In a Bloomberg Radio interview earlier this month, Vanguard Group founder Jack Bogle shared a pessimistic view on the future of U.S. pension funds.
According to the Bloomberg account of the interview, Bogle believes that over the next decade a conservative portfolio of stocks and bonds will not be able to “meet their 7.5 percent or 8 percent obligations.” Instead, he argues, annual returns will be closer to 3 percent for bonds and 4 percent for stocks.
“The only return you get on a bond is from the interest coupon,” he says, arguing that price shifts will become negligible over the long term (today, the article points out, the blended yield on a portfolio of half corporate bonds and half U.S. Treasuries is about 3 percent). This is a problem for pensions, says Bogle, since they depend on bonds to provide the steady stream of income needed to support benefit payments to plan participants.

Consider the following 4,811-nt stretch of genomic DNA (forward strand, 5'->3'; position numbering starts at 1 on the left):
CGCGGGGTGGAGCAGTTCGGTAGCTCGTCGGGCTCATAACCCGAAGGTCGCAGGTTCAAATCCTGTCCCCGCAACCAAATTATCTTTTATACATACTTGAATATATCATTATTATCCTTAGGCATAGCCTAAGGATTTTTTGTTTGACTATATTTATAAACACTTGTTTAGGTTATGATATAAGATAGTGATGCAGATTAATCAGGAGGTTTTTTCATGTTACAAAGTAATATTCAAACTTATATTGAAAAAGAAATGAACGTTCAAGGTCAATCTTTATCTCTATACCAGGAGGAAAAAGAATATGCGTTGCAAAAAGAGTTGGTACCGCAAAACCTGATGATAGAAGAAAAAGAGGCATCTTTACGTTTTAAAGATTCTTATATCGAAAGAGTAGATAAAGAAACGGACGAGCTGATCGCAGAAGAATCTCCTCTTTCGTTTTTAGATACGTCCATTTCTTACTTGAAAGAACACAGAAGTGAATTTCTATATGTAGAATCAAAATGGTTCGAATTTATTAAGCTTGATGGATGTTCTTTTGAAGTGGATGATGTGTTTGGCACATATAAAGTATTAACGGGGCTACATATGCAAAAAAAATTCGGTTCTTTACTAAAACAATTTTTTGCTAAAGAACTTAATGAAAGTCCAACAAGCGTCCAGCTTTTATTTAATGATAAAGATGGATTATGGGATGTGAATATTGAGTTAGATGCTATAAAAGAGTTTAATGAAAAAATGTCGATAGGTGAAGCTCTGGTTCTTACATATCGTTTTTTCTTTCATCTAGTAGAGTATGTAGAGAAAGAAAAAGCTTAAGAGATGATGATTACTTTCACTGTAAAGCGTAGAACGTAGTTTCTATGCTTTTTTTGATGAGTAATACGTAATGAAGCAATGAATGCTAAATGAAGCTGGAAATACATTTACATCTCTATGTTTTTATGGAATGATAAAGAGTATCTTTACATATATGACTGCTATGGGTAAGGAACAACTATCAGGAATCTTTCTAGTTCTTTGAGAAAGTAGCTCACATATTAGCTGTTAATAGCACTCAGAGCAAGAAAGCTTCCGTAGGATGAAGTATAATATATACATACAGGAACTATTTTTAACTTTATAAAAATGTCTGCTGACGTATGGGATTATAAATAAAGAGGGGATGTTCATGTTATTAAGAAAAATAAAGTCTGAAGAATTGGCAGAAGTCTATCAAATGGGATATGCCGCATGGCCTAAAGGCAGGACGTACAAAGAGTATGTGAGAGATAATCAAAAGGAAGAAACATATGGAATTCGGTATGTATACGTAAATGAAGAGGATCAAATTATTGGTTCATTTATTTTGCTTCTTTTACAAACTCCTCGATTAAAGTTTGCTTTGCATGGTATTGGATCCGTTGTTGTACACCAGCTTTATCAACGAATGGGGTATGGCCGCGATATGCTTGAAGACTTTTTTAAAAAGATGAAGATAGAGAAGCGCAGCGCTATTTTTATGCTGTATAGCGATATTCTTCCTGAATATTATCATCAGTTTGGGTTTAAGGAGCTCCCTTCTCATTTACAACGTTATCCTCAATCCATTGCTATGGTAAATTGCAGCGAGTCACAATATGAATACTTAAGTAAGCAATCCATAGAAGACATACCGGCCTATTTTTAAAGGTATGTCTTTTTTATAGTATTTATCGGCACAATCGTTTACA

The article cites the example of the California Public Employees’ Retirement System, the largest U.S. pension, which is considering more than doubling its bond allocation to “reduce risk and volatility as the bull market in stocks approaches nine years.”